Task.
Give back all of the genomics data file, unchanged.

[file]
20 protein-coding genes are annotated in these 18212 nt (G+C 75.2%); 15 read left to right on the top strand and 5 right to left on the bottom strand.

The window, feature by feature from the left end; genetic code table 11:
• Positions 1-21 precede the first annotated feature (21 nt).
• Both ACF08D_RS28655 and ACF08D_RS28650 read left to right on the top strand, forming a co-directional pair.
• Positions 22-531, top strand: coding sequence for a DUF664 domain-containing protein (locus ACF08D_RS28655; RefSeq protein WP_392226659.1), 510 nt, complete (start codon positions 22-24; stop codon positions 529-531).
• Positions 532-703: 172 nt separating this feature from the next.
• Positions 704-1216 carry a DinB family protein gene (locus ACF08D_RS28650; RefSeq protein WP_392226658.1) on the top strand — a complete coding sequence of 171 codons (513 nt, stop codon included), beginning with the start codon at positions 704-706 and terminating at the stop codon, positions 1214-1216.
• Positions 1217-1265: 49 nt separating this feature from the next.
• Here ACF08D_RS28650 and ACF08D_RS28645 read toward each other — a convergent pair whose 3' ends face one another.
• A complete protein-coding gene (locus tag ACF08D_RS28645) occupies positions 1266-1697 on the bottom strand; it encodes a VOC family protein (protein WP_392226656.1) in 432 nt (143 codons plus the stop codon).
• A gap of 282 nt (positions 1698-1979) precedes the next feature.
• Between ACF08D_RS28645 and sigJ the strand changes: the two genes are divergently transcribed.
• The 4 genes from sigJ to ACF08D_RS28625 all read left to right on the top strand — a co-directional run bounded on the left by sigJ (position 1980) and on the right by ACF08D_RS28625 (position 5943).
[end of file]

20 protein-coding genes are annotated in these 18212 nt (G+C 75.2%); 15 read left to right on the top strand and 5 right to left on the bottom strand.

The window, feature by feature from the left end; genetic code table 11:
• Positions 1-21 precede the first annotated feature (21 nt).
• Both ACF08D_RS28655 and ACF08D_RS28650 read left to right on the top strand, forming a co-directional pair.
• Positions 22-531, top strand: coding sequence for a DUF664 domain-containing protein (locus ACF08D_RS28655; RefSeq protein WP_392226659.1), 510 nt, complete (start codon positions 22-24; stop codon positions 529-531).
• Positions 532-703: 172 nt separating this feature from the next.
• Positions 704-1216 carry a DinB family protein gene (locus ACF08D_RS28650; RefSeq protein WP_392226658.1) on the top strand — a complete coding sequence of 171 codons (513 nt, stop codon included), beginning with the start codon at positions 704-706 and terminating at the stop codon, positions 1214-1216.
• Positions 1217-1265: 49 nt separating this feature from the next.
• Here ACF08D_RS28650 and ACF08D_RS28645 read toward each other — a convergent pair whose 3' ends face one another.
• A complete protein-coding gene (locus tag ACF08D_RS28645) occupies positions 1266-1697 on the bottom strand; it encodes a VOC family protein (protein WP_392226656.1) in 432 nt (143 codons plus the stop codon).
• A gap of 282 nt (positions 1698-1979) precedes the next feature.
• Between ACF08D_RS28645 and sigJ the strand changes: the two genes are divergently transcribed.
• The 4 genes from sigJ to ACF08D_RS28625 all read left to right on the top strand — a co-directional run bounded on the left by sigJ (position 1980) and on the right by ACF08D_RS28625 (position 5943).